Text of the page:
Part 1 – Killer Lines
Today is the end of Valentine’s week – it seems to me it’s outgrown it’s “Day” and is now a week, probably a month. But now, the roses are dying, the restaurants are putting their price back to normal and relationships are returning to their day-to-day pace as March approaches.
For a writer, in terms of romance, one dream, out of many is being able to write something – anything – that people remember well after you’re gone. I doubt I shall ever have that honour or that ability. Besides, I am not a romantic writer. Someone – a friend and we were laughing at the time – recently remarked that my new logo which includes a pen, should have blood dripping from its nib.
Yet strangely I have a huge admiration for those who have succeeded in doing just that. I say strangely, because those I remember and quote tend to be from romantic fiction, and films.
Jane Austin did it with Elizabeth and Mr Darcy. I can quote huge chunks of that one. Wuthering Heights is another, although that is about obsessive love. I also find living in my head a quote from a novel that was the rage in the 70s – Love Story – which contains a line that has ever since made me cringe: ‘love means never having to say you’re sorry’. What!
For me, in this Valentine’s week, my favourite line is not from a book but from a film (although it was originally based on a book).
The film was made in 1942, during WW2, before even I was born. It’s ‘Casablanca’, starring Humphrey Bogart and Ingrid Bergman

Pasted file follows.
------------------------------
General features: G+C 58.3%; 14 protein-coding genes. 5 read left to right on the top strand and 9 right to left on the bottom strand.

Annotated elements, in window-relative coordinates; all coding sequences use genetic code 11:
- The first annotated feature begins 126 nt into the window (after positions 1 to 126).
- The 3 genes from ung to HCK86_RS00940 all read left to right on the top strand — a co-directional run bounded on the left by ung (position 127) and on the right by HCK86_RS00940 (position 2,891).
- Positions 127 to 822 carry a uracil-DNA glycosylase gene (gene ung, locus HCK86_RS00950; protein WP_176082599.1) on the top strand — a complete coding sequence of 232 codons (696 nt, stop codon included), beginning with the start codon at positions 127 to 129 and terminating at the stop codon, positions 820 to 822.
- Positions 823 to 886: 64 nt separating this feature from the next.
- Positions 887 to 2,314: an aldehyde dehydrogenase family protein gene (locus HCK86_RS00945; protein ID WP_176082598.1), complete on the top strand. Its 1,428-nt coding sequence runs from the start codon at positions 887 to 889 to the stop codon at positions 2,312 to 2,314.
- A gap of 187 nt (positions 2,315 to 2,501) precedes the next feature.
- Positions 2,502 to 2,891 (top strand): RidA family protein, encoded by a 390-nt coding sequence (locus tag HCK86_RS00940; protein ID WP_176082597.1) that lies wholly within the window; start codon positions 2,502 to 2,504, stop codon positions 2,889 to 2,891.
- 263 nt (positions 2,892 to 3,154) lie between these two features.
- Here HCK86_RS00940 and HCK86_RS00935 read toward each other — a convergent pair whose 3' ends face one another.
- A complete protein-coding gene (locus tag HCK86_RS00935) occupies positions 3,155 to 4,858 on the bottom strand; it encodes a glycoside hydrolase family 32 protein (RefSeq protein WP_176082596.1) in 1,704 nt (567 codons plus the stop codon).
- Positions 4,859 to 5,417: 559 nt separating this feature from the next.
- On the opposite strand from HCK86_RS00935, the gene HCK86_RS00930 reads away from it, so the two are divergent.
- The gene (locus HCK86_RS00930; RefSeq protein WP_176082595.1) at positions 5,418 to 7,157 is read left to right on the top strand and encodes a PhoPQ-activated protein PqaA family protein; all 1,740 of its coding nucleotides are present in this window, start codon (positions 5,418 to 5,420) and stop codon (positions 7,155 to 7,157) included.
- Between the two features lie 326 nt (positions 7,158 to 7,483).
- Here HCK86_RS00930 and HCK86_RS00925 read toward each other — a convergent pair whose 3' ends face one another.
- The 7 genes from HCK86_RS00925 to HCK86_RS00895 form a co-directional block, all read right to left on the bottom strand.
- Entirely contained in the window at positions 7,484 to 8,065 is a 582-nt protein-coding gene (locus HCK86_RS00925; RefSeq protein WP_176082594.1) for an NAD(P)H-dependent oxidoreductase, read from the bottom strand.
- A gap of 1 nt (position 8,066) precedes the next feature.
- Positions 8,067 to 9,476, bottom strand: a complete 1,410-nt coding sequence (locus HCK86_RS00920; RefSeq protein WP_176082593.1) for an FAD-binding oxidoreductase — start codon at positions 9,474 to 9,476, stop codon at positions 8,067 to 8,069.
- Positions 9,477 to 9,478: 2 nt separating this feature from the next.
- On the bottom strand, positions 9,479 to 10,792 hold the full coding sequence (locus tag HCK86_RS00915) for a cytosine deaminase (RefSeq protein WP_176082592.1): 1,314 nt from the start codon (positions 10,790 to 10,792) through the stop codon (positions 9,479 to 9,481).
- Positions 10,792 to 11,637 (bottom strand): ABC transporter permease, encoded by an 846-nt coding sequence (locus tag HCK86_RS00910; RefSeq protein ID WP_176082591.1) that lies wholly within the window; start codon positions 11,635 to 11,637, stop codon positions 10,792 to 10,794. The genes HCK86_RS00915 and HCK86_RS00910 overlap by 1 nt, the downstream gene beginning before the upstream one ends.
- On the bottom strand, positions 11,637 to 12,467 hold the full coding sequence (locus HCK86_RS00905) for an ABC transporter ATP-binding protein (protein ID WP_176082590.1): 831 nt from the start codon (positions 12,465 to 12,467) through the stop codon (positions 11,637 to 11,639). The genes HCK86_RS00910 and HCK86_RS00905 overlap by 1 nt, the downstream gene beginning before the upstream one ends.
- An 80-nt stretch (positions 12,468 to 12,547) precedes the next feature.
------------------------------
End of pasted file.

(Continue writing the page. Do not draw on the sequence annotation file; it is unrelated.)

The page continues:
It’s the story of a doomed love. Set in the city of Casablanca weeks into the outbreak of war, it’s the story of two people who come together again unexpectedly, she having deserted him in Paris as the Nazis invaded, he not knowing why, only that the love of his life let him down. A section of the film, when they finally stop being angry with each other, has a flashback to their time in Paris. It’s happy, romantic, and fun.
Now, he discovers that she was married but believed her husband, a resistance leader, to be dead. But he wasn’t, and re-appeared again, just as she was about to join him the train out of Paris.
Angry as he is, he eventually agrees to help them get out of Casablanca and onto a plane that will take them to Spain.
As Ilsa and her husband leave the airport, she and Rick have one final conversation. She is unwilling to go, but he says she must, as her husband is vital to the resistance and needs her.
His parting line to her: “We’ll always have Paris”.
Just typing those words sends shivers down my spine. Of course, it’s the acting as well as the screenplay writing (which was done by Julius and Philip Epstein and Howard Koch).
Those four words, for me, encapsulate love, love lost, love re-discovered and remembered, then lost again, but love that will never be forgotten. Brilliant.
I’ll get back to my blood-dripping pen now.
But tonight, I’ll probably watch ‘Casablanca’. Again.